A long, long time ago, in the dim ages, calorie counting was pretty much the only way people dieted. Weight Watchers, the premier (and back then pretty much the only) group for losing weight, used mainly calorie counting for its member diet plans. And this wasn’t necessarily a terrible thing. Junk food was fairly new (OK, yeah, the ’40s was when McDonald’s and others began, but it wasn’t until the early ’70s that fast food became a sad staple of the American diet). So most people were eating what we call nutritional calories.
But more to the point, technically speaking, calories are the reason you gain or lose weight.
There’s a great online book to read on the web, called The Hacker’s Diet. It’s free.
You can find the book online at https://www.fourmilab.ch/hackdiet/.It basically describes your body as a bag of water. If you eat more calories than you use each day, the bag expands. If you eat fewer calories than you burn in a day, the bag shrinks. So, all you need to do to lose weight is to restrict your calories.
In reality, it’s not as simple as that, as the book recognizes with its subtitle, How to lose weight and hair through stress and poor nutrition. One of the biggest mistakes people make when thinking about diets is thinking too simply about nutrition and digestion. Put clearly, you are not what you eat. Not literally. You don’t get fat from eating fat. You don’t get cholesterol in your arteries from eating cholesterol. Your body is a more complex system than that.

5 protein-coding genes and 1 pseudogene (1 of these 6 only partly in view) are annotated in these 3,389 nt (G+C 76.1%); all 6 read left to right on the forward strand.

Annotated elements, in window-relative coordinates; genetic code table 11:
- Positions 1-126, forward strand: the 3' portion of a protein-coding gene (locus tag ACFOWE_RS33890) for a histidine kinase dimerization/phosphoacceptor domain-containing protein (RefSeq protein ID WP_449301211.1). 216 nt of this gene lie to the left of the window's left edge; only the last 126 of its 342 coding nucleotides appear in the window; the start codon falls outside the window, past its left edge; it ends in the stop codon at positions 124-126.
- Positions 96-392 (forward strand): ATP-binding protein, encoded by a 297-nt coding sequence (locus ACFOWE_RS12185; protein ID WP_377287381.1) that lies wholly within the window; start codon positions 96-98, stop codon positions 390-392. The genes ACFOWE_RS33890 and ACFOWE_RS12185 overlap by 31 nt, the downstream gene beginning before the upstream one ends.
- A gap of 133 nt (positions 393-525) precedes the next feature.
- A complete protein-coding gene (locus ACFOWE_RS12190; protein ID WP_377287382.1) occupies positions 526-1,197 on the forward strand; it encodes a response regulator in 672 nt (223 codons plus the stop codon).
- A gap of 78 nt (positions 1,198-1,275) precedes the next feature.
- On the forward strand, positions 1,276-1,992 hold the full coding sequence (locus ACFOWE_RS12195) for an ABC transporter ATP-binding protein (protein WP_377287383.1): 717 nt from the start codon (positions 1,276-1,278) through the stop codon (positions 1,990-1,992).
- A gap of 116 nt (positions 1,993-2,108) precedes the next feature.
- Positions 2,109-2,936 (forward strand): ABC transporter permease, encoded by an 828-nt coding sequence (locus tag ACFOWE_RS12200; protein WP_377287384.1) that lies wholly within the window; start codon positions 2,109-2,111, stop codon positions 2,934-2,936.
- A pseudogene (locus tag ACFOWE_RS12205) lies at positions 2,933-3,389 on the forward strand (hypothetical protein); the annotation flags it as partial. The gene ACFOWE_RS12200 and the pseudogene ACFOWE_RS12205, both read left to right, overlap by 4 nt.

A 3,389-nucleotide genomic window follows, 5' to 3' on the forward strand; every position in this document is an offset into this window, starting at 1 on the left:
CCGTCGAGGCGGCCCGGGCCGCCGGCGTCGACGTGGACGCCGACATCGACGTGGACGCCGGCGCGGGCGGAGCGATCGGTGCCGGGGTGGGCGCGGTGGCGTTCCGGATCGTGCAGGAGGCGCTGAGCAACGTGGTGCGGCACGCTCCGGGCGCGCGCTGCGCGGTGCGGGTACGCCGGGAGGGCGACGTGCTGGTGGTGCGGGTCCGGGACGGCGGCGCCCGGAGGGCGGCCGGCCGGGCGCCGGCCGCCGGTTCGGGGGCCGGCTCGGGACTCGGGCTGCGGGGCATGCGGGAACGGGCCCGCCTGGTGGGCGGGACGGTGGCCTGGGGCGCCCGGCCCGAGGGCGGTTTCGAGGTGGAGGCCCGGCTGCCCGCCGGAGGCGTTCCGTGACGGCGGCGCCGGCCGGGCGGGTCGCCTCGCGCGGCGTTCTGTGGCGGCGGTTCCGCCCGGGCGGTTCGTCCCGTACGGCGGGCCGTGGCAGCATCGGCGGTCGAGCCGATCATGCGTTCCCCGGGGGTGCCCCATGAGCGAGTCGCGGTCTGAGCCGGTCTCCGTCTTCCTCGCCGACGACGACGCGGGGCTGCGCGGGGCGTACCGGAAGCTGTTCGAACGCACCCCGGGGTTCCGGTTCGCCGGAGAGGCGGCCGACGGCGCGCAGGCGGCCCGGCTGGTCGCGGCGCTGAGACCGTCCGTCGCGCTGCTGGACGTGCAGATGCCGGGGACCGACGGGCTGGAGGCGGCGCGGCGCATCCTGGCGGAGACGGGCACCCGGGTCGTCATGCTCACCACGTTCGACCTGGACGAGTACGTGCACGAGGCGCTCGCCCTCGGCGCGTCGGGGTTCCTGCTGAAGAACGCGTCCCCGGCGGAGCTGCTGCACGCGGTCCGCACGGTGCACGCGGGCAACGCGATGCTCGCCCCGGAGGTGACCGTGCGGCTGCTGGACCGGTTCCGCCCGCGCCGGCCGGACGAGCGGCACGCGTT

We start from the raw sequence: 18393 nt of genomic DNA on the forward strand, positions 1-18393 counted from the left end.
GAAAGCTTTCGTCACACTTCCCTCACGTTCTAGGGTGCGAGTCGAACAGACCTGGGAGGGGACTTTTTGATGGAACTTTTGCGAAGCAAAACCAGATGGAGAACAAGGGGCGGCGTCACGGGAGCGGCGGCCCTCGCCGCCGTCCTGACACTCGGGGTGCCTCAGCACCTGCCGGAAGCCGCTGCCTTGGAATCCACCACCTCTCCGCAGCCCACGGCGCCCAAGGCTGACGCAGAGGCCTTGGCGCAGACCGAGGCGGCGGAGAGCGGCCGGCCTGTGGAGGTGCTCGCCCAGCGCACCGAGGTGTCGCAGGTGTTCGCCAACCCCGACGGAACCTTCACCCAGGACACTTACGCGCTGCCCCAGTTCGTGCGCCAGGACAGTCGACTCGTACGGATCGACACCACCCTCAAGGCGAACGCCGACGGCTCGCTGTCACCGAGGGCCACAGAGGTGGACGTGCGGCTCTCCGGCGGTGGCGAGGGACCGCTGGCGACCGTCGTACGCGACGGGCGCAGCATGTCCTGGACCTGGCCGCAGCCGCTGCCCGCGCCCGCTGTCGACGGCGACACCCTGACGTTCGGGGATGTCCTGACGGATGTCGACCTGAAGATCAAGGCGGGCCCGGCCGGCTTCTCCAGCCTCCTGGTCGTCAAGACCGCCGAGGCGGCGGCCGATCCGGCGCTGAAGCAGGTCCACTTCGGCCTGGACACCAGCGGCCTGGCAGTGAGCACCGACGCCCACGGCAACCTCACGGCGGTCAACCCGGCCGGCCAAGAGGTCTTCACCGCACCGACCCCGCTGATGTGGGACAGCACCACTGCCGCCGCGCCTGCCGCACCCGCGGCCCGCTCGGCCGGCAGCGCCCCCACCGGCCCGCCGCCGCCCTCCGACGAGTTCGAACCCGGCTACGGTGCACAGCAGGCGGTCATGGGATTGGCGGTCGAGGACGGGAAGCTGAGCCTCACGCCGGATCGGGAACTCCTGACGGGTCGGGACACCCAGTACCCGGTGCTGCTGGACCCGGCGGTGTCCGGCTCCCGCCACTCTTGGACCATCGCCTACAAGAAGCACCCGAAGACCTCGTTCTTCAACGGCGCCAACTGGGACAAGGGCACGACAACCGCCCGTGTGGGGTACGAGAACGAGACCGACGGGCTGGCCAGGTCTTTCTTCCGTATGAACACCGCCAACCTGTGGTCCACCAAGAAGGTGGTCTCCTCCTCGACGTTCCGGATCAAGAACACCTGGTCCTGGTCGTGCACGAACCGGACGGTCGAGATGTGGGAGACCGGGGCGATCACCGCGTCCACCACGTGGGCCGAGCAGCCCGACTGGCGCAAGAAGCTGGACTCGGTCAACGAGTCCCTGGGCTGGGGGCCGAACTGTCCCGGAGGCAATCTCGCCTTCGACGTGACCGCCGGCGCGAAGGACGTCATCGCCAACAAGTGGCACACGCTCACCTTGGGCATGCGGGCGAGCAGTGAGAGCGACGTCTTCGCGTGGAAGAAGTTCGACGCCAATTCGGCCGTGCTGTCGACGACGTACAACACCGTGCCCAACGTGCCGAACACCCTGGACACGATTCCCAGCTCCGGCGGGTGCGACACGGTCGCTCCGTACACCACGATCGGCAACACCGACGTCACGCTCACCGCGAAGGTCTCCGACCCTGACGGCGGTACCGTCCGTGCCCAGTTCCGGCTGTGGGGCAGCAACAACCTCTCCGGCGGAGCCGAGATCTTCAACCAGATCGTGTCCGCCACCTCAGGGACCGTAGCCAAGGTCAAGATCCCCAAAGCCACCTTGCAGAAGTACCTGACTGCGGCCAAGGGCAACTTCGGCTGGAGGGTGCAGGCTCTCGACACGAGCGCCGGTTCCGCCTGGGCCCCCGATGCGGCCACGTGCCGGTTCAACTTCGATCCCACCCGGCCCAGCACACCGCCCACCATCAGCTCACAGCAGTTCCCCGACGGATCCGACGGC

The first inkling I got about this was when Robert Atkins original Dr. Atkins New Diet Revolution Book made the point that if eating fat made you fat, then why did babies put on weight from drinking apple juice, which has no fat?
So…in the end, you need to recognize that out bodies are complex systems that take the food we eat and change them in many ways to fuel our bodies. In future posts, I’ll go into exactly what this means, but there are two lessons I learned here.
First, no matter what diet you use, calories are a major factor of success. Too many kill your diet, but too few can hurt your plan, too (more in another post on this).
Second, all calories are not the same. The calories you eat need to be nutritious calories. To see what happens when the calories you eat are not nutritious, check out this CNN story about the boy who went blind eating nutritionally empty calories.
And come back for more posts that get into what diets are and what they really should be.
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